The Aramis brand was more in need of a resurrection than resuscitation. Estée Lauder, the parent company, had all but given up on this disagreeable child and, as it was also in the habit of spending great sums on its commercials, it had not even considered TV for the vanishing brand.
I promised them a spot featuring my fabulous Aramis Woman, for less than $100,000. I then begged, borrowed and called in every favor to make it happen. (This included giving Anita Madeira the chance to make her first commercial spot, which she agree to do without a fee.)
It aired in Dallas during a Cowboy playoff game. Aramis sold that weekend more product than they normally did in during the Holiday Season. Longer versions of this spot ran on monitors set up at Aramis counters in a 1,000 department stores, while print newspaper ads, announcing the appearance of the Aramis Woman, brought 1,000s of men to the store to pose for photographs, take home an autograph and to propose marriage.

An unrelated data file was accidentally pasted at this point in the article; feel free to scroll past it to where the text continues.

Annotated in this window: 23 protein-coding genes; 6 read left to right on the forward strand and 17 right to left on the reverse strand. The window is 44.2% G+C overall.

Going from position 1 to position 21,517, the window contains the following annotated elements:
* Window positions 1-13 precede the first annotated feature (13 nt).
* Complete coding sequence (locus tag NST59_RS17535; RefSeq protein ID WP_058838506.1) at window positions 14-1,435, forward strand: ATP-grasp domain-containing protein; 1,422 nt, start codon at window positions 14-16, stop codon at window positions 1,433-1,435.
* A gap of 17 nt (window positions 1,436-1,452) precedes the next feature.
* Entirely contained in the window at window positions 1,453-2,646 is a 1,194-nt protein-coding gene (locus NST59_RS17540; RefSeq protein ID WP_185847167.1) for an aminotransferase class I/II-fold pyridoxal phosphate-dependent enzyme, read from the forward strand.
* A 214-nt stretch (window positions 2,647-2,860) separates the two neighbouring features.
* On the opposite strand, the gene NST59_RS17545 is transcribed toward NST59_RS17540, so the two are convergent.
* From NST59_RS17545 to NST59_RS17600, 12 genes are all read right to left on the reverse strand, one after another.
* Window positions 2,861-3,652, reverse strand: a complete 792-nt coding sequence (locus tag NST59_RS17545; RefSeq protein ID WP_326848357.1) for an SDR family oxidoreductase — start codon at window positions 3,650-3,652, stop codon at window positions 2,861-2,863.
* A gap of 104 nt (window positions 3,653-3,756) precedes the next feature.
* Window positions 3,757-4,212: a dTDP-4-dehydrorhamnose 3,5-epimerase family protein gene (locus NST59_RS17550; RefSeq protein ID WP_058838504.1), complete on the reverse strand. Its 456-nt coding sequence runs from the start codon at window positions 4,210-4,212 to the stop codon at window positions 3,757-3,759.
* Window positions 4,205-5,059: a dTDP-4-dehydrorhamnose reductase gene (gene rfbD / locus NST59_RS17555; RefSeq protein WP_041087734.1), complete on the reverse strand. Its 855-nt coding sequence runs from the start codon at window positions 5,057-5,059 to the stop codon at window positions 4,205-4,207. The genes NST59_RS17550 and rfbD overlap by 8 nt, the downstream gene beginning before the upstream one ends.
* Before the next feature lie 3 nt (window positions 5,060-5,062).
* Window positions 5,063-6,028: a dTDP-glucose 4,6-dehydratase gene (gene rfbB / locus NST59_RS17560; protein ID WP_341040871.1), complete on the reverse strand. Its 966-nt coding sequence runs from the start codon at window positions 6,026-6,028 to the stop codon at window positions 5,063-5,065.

The work turned a sizeable profit for a brand that had been unprofitable for a decade.
* The presence of the dates above is to explain the absence of today’s digital-special effects’ magic. All work but the R/GA video were shot on film. Please focus on the problem/solution aspect of the work and not on their lack of resemblance to something you saw last night that snapped, crackled and popped in your eyeballs, and/or guts.